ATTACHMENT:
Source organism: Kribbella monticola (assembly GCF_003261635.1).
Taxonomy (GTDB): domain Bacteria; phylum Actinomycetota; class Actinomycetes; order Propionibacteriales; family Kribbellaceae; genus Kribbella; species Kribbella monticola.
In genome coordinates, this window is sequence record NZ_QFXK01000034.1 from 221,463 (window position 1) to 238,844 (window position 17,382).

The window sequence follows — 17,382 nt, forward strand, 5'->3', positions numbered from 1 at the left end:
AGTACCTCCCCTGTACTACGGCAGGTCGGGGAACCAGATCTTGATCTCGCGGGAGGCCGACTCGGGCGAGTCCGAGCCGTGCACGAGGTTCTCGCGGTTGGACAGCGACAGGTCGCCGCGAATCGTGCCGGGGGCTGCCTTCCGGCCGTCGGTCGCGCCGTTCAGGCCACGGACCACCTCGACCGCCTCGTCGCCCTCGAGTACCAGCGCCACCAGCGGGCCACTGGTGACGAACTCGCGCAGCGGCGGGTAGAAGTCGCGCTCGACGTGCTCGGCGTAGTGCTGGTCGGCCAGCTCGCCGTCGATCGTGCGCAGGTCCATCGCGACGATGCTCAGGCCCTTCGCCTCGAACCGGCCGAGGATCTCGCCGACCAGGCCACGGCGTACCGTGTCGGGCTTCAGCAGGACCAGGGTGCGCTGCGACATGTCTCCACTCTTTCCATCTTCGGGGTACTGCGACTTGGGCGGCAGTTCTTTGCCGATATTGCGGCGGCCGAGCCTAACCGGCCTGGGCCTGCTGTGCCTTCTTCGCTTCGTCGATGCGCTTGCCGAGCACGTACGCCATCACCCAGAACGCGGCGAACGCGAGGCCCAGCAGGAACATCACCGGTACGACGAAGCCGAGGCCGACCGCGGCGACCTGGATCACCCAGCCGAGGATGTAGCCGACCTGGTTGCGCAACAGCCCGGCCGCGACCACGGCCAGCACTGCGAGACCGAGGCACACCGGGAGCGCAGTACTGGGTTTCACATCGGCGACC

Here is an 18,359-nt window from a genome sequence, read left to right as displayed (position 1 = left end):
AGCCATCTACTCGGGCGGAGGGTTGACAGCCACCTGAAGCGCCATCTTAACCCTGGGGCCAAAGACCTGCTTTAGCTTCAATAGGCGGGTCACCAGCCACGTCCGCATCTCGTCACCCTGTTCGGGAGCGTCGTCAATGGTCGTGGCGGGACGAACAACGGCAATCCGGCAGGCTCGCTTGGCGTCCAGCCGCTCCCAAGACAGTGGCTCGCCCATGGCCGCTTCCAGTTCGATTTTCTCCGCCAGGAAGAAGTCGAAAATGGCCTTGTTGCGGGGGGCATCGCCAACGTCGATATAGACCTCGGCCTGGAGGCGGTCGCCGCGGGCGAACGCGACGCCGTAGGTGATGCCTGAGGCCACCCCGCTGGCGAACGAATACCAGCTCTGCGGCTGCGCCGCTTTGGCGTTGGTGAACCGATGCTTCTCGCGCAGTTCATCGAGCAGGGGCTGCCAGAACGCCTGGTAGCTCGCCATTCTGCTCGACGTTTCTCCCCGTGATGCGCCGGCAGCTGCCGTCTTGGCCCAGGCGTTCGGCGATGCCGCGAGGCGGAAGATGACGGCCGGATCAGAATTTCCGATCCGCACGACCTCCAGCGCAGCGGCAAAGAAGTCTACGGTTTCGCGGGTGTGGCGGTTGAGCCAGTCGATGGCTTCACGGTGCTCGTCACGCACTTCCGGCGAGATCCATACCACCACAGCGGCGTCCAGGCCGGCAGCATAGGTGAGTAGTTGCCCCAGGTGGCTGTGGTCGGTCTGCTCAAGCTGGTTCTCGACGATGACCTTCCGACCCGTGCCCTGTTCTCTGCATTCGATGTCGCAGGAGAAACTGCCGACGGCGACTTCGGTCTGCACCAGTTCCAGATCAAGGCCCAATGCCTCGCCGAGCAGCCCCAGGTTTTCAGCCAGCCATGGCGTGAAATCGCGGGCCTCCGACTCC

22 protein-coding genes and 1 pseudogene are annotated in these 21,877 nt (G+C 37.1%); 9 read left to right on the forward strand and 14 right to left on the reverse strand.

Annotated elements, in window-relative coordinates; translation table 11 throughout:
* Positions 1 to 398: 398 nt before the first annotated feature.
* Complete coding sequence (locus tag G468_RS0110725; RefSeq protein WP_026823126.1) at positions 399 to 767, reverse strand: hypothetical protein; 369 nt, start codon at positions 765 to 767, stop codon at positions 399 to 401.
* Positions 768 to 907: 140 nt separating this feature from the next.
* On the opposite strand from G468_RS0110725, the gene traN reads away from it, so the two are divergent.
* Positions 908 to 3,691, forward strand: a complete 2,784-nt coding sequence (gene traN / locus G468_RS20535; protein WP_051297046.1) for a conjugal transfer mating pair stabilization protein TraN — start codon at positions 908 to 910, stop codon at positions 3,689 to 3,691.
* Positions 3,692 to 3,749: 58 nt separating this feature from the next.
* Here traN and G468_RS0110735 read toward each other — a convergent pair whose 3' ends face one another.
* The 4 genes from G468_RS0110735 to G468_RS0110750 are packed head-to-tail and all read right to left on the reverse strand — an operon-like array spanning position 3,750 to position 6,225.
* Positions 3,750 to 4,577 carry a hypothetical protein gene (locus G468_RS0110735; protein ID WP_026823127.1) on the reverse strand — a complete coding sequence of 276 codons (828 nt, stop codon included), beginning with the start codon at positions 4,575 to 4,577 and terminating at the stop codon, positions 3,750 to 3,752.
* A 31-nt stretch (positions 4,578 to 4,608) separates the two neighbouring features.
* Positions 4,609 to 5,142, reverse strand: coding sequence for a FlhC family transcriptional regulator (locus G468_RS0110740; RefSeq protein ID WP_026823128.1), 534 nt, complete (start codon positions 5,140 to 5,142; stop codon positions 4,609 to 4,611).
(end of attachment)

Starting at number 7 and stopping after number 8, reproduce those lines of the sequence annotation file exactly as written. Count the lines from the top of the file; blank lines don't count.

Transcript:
AGCCATCTACTCGGGCGGAGGGTTGACAGCCACCTGAAGCGCCATCTTAACCCTGGGGCCAAAGACCTGCTTTAGCTTCAATAGGCGGGTCACCAGCCACGTCCGCATCTCGTCACCCTGTTCGGGAGCGTCGTCAATGGTCGTGGCGGGACGAACAACGGCAATCCGGCAGGCTCGCTTGGCGTCCAGCCGCTCCCAAGACAGTGGCTCGCCCATGGCCGCTTCCAGTTCGATTTTCTCCGCCAGGAAGAAGTCGAAAATGGCCTTGTTGCGGGGGGCATCGCCAACGTCGATATAGACCTCGGCCTGGAGGCGGTCGCCGCGGGCGAACGCGACGCCGTAGGTGATGCCTGAGGCCACCCCGCTGGCGAACGAATACCAGCTCTGCGGCTGCGCCGCTTTGGCGTTGGTGAACCGATGCTTCTCGCGCAGTTCATCGAGCAGGGGCTGCCAGAACGCCTGGTAGCTCGCCATTCTGCTCGACGTTTCTCCCCGTGATGCGCCGGCAGCTGCCGTCTTGGCCCAGGCGTTCGGCGATGCCGCGAGGCGGAAGATGACGGCCGGATCAGAATTTCCGATCCGCACGACCTCCAGCGCAGCGGCAAAGAAGTCTACGGTTTCGCGGGTGTGGCGGTTGAGCCAGTCGATGGCTTCACGGTGCTCGTCACGCACTTCCGGCGAGATCCATACCACCACAGCGGCGTCCAGGCCGGCAGCATAGGTGAGTAGTTGCCCCAGGTGGCTGTGGTCGGTCTGCTCAAGCTGGTTCTCGACGATGACCTTCCGACCCGTGCCCTGTTCTCTGCATTCGATGTCGCAGGAGAAACTGCCGACGGCGACTTCGGTCTGCACCAGTTCCAGATCAAGGCCCAATGCCTCGCCGAGCAGCCCCAGGTTTTCAGCCAGCCATGGCGTGAAATCGCGGGCCTCCGACTCC

22 protein-coding genes and 1 pseudogene are annotated in these 21,877 nt (G+C 37.1%); 9 read left to right on the forward strand and 14 right to left on the reverse strand.